There is nothing like a beaut pair of boardies to instantly get you in the summer mood. Someone who not only embodies happy, summery vibes but spreads those good feels via his work is Elliott Routledge (a.k.a. Elliott Numskull), the awesome Aussie artist behind Funskull. You might have seen with his wow-worthy large scale public murals and installations embracing his distinct bold, bright street art style, dotted around the country.
With a love of colour, contrast and the abstract, we jumped at the chance to collaborate with Elliott on an exclusive range of board shorts for men and kids that we predict will be over the beaches across Australia this summer. The collection includes limited edition prints, as well as mini me designs, so father and son/daughter (or grandpa and grandson/daughter or big brother and little brother/sister, you get the gist!) can twin while they swim. We caught up the contemporary artist on what inspires his aesthetic and what it was like involve his five-year-old son, Hunter, in the campaign.
Have you always wanted to be an artist? If so, why?
I always wanted to make art, but never thought I could be an artist. Making art has always been a part of my life/family so I just thought it was a fun thing to do on the side. I tried working other careers but I slowly but surely realised working in the arts was the one thing I was really passionate about and have never looked back.
How did you first get into art? Did you study it?
My childhood home was a creative haven for myself, my two brothers and anyone else that stayed there, so it’s really that environment that led me down the creative path. I have no formal education in the arts. I didn’t do well in the schooling system, so instead of uni I just went travelling, worked various jobs and learnt the skills I was passionate about on the fly. I’ve always been surrounded by cultures like graffiti, street art and skateboarding which have instilled the DIY mentality in my life.
How would you describe your work, do you have any particular influences?
At the present, my work is at the point of pure abstraction. Over the years, I’ve experimented with many different forms and mediums, however right now it seems like i’m comfortable with it being abstract and maybe a little expressive. Always bold and fun. My influences come in many different forms. I definitely have other artists I look up to for many reasons, but generally influence comes from anything and everything. I can’t predict how it comes.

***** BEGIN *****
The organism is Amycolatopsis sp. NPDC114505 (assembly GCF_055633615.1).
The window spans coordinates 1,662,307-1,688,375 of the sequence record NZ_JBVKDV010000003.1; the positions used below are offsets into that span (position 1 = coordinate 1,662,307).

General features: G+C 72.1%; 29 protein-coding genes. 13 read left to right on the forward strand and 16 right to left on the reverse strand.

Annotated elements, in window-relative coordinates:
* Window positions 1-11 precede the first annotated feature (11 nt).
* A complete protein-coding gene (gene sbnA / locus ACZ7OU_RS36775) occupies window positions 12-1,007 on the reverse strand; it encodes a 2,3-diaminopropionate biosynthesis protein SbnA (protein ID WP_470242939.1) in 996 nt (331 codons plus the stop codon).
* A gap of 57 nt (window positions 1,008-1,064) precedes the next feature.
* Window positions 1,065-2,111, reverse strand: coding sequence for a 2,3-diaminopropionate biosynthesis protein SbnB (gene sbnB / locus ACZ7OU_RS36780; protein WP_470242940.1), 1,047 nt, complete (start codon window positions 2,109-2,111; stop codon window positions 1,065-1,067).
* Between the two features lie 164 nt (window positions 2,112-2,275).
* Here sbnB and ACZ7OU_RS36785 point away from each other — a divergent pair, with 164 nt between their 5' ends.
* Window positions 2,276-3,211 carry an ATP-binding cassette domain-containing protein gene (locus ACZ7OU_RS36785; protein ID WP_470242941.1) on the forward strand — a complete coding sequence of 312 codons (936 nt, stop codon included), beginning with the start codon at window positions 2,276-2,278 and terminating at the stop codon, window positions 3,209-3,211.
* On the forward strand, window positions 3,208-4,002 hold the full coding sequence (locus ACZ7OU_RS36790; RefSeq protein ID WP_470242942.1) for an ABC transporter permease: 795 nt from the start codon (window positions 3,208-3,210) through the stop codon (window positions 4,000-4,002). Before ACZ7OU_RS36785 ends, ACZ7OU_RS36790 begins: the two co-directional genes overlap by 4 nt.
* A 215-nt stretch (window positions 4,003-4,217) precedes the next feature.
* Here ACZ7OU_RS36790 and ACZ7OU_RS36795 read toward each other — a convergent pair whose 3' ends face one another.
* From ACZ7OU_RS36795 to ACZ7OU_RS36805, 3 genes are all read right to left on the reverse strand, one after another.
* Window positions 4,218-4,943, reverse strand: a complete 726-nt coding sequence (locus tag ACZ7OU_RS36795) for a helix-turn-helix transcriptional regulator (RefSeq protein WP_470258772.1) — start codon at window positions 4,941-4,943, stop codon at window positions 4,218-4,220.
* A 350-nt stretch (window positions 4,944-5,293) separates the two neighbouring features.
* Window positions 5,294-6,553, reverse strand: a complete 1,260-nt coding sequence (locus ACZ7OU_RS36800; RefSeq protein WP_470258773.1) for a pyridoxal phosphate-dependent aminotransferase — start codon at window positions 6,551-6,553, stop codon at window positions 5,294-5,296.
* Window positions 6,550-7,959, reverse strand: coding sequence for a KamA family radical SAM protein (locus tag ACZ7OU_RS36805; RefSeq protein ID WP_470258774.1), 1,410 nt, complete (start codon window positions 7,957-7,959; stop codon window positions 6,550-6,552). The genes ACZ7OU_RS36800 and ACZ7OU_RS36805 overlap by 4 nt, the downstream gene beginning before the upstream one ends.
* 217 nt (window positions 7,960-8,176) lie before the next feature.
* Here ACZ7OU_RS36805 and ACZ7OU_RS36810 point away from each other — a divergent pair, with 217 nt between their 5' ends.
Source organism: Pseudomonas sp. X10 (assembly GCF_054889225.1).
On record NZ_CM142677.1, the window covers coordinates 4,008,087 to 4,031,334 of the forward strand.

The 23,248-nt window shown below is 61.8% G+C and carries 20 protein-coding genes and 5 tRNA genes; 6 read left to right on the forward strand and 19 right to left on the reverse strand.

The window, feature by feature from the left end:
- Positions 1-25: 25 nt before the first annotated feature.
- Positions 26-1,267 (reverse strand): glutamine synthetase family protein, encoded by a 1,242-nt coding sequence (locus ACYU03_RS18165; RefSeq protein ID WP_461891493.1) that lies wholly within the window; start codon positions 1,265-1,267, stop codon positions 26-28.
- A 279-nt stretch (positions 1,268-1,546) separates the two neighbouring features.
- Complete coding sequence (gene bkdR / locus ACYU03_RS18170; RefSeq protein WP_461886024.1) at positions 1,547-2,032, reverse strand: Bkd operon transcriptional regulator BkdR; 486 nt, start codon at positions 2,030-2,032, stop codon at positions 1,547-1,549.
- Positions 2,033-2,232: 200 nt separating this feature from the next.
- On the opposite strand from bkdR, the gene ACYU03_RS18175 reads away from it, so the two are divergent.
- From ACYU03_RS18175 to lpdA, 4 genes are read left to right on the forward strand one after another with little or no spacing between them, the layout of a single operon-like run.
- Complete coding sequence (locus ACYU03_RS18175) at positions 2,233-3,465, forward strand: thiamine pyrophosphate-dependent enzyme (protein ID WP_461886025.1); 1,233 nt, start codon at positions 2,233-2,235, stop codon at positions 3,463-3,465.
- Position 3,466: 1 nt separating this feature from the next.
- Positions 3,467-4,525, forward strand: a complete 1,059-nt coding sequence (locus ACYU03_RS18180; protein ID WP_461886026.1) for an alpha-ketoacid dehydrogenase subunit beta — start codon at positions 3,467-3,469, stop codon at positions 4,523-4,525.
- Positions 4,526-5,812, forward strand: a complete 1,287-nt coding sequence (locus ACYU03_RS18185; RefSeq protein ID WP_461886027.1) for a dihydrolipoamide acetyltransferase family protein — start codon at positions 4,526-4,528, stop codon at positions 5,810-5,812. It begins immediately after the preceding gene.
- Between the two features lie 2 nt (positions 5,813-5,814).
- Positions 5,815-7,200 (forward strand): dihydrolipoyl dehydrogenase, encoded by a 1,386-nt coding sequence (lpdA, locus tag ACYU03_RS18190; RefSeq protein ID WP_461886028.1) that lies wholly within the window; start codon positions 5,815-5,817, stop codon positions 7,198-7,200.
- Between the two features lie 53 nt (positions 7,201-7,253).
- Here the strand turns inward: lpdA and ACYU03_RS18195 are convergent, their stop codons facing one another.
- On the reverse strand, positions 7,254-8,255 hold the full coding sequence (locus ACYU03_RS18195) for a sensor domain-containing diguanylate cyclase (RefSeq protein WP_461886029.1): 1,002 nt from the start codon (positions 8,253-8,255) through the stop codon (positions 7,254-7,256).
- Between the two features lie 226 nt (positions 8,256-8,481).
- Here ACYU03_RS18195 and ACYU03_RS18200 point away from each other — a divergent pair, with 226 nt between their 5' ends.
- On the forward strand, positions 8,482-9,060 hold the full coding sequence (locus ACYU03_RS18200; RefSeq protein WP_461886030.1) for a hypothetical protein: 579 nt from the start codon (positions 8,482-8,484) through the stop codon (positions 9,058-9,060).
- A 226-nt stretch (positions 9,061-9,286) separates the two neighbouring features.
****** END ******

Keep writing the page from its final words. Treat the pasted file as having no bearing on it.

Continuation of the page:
How did you get into creating public murals?
This all stems from my teens. My brothers are both creative and into art. I painted a lot with my middle brother Marty and we experimented a lot in painting walls. We spent a lot of time at skateparks which always had graffiti productions on or around them. This just evolved to finding bigger and bigger walls and spaces, to where it is now!
Talk us through your creative process.
I spend a lot of time in my studio experimenting with various things. Although my work might at times look quite simple, there’s been a long process behind it. Colours and form play a big role, and finding and using symbolism to convey a message is also a big part.
What’s it been like to create a range of boardies with Bonds?
I’m used to painting buildings or flat canvases, so it was a challenge to create something that would work on a multi-dimensional canvas. A canvas that moves, folds, gets wet, amongst many other functions. Working with the Bonds team was great. They helped me understand more about how an artwork can work best to the board short template. I’m super happy with the outcome and can’t wait for people to see them, and wear them!
What inspired the prints for the range?
I created the prints to all have their own character, but all together in a range to sit together harmoniously. They are all designed to be fun and bold, but ultimately wearable by anyone and everyone. Something you can wear at the beach, but also in other environments.
Where is your favourite summer location and why?
Freshwater Beach! I spend a lot of time there with my kids and my wife Billie. There’s something about that spot that gets me. Chilled park and grassy areas overlooking the beach, nice cafes, good waves, close to home. It’s got everything going for it.
What was it like to shoot the campaign with your son?
We had the best day! It’s always been high on my list to try and involve my kids in my art projects, so when the opportunity to do this came up I was so excited to tell Hunter. Admittedly I was a little scared for him, having so many people and cameras around, but he was so amazing and loved every minute of it. Not shy of the camera, that’s for sure.
What does a typical day look like for you?
As I write this I’m travelling up to Queensland to paint a large exterior mural. So, today involves lots of moving around, sourcing paint and materials, then sketching out my artwork onto a building. Yesterday I had breakfast with the family then spent the day at the studio finishing some commission paintings and sculptures, checked on my emails and a catch-up with my partner Billie on the projects we have going on. End of the day is usually checking my veggie patch, trampoline time with the kids before dinner. Sometimes I wish for more routine and a strict daily process, but the nature of what I do means every day is different.